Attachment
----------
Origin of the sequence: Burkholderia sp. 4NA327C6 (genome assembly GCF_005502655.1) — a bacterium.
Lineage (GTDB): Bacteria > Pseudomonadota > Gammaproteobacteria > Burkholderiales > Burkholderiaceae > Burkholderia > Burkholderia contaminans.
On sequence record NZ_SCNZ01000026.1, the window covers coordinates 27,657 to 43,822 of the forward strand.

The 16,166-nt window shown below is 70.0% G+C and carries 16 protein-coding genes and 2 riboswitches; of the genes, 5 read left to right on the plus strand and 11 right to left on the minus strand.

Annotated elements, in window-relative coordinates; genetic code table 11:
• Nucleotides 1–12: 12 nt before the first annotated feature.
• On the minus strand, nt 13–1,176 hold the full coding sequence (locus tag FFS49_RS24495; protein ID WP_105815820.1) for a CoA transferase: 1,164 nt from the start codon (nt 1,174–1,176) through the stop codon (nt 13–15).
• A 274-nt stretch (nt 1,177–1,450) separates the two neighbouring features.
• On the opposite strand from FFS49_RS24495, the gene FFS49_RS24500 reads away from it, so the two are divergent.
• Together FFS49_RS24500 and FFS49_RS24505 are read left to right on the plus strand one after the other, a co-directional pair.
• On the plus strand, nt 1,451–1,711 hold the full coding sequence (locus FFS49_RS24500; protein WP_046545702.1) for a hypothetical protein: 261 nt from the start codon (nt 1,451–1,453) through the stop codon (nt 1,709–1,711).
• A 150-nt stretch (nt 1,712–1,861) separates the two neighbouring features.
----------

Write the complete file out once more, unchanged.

Origin of the sequence: Burkholderia sp. 4NA327C6 (genome assembly GCF_005502655.1) — a bacterium.
Lineage (GTDB): Bacteria > Pseudomonadota > Gammaproteobacteria > Burkholderiales > Burkholderiaceae > Burkholderia > Burkholderia contaminans.
On sequence record NZ_SCNZ01000026.1, the window covers coordinates 27,657 to 43,822 of the forward strand.

The 16,166-nt window shown below is 70.0% G+C and carries 16 protein-coding genes and 2 riboswitches; of the genes, 5 read left to right on the plus strand and 11 right to left on the minus strand.

Annotated elements, in window-relative coordinates; genetic code table 11:
• Nucleotides 1–12: 12 nt before the first annotated feature.
• On the minus strand, nt 13–1,176 hold the full coding sequence (locus tag FFS49_RS24495; protein ID WP_105815820.1) for a CoA transferase: 1,164 nt from the start codon (nt 1,174–1,176) through the stop codon (nt 13–15).
• A 274-nt stretch (nt 1,177–1,450) separates the two neighbouring features.
• On the opposite strand from FFS49_RS24495, the gene FFS49_RS24500 reads away from it, so the two are divergent.
• Together FFS49_RS24500 and FFS49_RS24505 are read left to right on the plus strand one after the other, a co-directional pair.
• On the plus strand, nt 1,451–1,711 hold the full coding sequence (locus FFS49_RS24500; protein WP_046545702.1) for a hypothetical protein: 261 nt from the start codon (nt 1,451–1,453) through the stop codon (nt 1,709–1,711).
• A 150-nt stretch (nt 1,712–1,861) separates the two neighbouring features.